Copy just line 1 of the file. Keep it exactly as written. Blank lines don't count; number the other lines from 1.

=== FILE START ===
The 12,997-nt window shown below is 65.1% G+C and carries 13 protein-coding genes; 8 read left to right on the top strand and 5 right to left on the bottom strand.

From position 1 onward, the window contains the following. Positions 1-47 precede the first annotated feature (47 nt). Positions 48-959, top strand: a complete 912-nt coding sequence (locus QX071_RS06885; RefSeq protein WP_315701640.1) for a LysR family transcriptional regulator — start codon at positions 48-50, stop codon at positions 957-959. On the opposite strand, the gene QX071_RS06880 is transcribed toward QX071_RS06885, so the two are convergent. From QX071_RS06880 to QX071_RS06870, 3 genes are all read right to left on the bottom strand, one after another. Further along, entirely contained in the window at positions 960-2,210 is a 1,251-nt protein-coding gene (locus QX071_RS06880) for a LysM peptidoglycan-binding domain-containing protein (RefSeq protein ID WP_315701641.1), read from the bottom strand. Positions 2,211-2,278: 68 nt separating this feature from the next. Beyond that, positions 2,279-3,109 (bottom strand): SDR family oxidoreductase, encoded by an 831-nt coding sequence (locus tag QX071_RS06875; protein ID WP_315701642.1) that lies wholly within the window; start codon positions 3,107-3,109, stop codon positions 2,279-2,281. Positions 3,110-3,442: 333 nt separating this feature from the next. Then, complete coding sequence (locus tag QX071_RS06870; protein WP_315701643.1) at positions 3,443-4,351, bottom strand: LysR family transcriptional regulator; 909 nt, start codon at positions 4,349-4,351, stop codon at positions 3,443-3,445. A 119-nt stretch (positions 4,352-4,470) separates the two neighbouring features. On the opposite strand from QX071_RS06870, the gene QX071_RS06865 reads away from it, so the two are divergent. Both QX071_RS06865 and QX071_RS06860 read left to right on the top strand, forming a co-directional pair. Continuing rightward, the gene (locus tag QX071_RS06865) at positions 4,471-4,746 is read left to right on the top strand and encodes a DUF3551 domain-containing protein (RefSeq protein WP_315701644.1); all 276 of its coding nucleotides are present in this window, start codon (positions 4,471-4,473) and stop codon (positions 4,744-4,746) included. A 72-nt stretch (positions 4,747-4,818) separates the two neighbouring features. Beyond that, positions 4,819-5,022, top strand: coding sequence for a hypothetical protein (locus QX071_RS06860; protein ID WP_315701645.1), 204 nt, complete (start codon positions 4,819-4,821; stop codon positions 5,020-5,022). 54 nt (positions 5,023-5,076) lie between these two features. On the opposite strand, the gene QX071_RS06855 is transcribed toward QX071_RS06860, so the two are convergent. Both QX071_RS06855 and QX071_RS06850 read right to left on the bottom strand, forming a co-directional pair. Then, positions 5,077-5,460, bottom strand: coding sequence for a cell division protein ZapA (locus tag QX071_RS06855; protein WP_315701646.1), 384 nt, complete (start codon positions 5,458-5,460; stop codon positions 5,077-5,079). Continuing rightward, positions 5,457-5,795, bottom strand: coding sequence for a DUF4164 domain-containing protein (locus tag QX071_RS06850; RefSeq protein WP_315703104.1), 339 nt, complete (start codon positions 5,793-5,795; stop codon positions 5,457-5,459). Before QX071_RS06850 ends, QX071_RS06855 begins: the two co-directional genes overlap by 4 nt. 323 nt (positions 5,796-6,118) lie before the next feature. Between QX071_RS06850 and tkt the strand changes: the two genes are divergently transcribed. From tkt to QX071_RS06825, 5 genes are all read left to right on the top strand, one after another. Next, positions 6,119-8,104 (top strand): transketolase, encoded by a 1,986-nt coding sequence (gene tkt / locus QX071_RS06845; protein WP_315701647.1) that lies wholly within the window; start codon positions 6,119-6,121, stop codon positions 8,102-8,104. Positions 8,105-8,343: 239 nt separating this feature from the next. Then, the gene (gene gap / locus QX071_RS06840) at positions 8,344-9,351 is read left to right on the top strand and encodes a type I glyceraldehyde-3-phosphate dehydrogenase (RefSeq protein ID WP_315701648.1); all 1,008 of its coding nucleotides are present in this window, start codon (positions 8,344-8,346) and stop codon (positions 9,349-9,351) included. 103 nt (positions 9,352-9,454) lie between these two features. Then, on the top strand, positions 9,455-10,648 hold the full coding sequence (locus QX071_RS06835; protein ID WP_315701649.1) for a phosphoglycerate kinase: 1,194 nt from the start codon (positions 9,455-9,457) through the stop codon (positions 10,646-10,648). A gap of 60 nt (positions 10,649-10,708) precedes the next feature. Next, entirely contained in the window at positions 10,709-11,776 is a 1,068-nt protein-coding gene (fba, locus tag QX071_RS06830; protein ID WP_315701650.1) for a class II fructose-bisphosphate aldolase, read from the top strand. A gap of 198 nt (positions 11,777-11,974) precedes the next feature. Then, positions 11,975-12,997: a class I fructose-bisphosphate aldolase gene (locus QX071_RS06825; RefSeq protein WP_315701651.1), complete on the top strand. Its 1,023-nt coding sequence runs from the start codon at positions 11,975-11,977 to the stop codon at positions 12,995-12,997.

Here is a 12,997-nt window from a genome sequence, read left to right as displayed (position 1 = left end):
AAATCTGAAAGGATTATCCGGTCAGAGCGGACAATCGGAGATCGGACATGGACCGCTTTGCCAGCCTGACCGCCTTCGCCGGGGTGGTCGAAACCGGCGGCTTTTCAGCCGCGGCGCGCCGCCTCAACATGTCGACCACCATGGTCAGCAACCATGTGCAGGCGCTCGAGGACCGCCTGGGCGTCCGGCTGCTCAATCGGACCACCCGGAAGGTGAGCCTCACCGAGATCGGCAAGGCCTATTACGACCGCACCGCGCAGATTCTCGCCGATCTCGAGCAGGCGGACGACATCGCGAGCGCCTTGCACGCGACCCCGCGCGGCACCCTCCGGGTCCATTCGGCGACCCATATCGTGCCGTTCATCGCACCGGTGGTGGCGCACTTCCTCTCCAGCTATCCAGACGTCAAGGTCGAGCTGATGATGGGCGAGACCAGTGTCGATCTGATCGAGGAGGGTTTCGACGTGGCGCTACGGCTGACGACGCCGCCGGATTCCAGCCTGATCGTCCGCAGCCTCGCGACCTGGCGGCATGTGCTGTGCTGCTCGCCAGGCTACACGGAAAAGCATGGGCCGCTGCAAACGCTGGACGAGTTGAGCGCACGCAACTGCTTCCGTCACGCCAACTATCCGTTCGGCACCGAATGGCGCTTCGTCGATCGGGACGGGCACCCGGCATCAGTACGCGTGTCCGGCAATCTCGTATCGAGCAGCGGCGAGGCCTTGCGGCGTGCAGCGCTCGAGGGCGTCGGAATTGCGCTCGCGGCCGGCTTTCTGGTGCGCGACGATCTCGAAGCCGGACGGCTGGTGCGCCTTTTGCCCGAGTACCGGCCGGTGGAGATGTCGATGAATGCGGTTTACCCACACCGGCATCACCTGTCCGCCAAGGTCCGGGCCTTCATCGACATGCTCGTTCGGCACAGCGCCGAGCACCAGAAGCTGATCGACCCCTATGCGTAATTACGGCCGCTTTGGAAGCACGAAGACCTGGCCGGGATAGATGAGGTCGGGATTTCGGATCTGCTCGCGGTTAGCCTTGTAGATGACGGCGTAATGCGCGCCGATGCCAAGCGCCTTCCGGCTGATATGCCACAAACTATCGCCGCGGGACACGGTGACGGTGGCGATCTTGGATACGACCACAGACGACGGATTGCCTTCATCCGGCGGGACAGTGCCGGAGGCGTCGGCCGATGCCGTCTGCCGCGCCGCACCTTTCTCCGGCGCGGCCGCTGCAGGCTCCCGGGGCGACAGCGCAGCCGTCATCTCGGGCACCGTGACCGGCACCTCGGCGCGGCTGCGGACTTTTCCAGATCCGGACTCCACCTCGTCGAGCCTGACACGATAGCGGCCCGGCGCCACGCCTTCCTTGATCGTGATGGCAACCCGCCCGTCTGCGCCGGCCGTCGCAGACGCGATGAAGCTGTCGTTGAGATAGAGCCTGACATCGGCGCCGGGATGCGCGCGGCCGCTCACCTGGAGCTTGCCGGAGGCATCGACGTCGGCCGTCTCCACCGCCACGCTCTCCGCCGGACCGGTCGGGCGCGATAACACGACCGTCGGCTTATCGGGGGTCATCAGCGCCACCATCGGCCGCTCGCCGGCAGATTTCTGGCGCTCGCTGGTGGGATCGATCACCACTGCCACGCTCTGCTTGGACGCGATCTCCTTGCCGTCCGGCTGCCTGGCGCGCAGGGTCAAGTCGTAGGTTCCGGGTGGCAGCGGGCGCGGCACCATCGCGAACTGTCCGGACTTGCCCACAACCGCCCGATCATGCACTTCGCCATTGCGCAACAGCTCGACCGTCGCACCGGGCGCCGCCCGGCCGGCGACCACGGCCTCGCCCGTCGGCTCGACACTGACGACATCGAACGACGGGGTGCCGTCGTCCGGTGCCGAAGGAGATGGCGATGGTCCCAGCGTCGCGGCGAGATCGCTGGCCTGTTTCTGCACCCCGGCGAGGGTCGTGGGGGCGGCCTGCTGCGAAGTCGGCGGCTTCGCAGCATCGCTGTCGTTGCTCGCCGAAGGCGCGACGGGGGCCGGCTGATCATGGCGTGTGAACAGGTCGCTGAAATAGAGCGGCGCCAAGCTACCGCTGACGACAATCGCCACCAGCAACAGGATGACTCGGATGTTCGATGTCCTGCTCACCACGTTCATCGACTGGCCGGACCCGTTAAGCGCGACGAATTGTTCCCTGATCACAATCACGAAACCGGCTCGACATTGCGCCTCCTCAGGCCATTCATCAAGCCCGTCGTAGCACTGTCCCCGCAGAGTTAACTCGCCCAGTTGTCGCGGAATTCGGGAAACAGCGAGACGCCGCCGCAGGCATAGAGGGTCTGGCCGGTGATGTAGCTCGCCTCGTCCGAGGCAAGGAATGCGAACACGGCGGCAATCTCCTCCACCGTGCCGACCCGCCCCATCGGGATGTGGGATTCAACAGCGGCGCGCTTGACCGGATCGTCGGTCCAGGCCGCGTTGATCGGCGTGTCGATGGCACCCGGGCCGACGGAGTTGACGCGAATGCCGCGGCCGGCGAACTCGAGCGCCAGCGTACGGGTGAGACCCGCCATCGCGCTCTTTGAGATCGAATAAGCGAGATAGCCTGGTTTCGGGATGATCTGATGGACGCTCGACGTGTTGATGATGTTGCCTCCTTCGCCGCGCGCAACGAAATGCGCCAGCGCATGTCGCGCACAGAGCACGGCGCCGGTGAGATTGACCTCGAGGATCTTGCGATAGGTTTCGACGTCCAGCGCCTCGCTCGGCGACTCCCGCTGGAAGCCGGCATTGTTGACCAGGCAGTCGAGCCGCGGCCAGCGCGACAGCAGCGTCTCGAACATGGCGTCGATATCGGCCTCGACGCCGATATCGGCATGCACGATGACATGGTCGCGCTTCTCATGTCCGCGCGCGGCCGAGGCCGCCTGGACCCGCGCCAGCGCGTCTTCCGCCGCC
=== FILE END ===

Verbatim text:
The 12,997-nt window shown below is 65.1% G+C and carries 13 protein-coding genes; 8 read left to right on the top strand and 5 right to left on the bottom strand.